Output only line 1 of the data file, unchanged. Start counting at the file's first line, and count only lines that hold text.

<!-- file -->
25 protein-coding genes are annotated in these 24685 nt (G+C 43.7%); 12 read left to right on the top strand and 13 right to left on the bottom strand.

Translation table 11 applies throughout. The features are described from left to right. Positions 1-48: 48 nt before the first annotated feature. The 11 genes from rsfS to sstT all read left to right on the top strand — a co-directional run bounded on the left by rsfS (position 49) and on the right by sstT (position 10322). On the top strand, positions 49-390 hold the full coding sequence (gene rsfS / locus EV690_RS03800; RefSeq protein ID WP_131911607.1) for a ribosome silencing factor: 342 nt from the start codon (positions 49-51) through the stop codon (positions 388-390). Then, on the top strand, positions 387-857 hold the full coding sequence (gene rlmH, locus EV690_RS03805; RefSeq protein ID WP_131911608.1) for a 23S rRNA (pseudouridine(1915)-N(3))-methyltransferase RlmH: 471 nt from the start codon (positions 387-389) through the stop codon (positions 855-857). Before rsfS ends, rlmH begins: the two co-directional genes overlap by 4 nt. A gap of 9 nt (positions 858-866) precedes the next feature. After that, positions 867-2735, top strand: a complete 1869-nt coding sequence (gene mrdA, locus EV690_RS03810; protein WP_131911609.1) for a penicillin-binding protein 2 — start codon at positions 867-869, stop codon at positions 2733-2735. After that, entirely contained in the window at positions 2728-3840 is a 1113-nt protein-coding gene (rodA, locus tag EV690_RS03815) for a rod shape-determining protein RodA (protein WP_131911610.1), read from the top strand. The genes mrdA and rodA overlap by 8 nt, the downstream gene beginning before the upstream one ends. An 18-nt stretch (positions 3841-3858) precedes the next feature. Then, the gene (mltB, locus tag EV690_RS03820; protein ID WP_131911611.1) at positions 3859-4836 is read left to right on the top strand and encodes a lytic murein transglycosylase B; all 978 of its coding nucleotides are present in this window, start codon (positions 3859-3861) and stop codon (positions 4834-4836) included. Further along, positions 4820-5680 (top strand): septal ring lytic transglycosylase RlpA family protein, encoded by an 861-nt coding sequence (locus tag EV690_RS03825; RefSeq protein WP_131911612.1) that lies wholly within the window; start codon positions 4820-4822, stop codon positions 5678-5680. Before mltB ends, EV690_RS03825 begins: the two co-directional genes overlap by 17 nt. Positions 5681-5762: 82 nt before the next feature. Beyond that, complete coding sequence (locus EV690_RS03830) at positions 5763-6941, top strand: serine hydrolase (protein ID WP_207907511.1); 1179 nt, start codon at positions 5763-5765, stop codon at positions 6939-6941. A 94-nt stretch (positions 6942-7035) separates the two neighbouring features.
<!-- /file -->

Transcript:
25 protein-coding genes are annotated in these 24685 nt (G+C 43.7%); 12 read left to right on the top strand and 13 right to left on the bottom strand.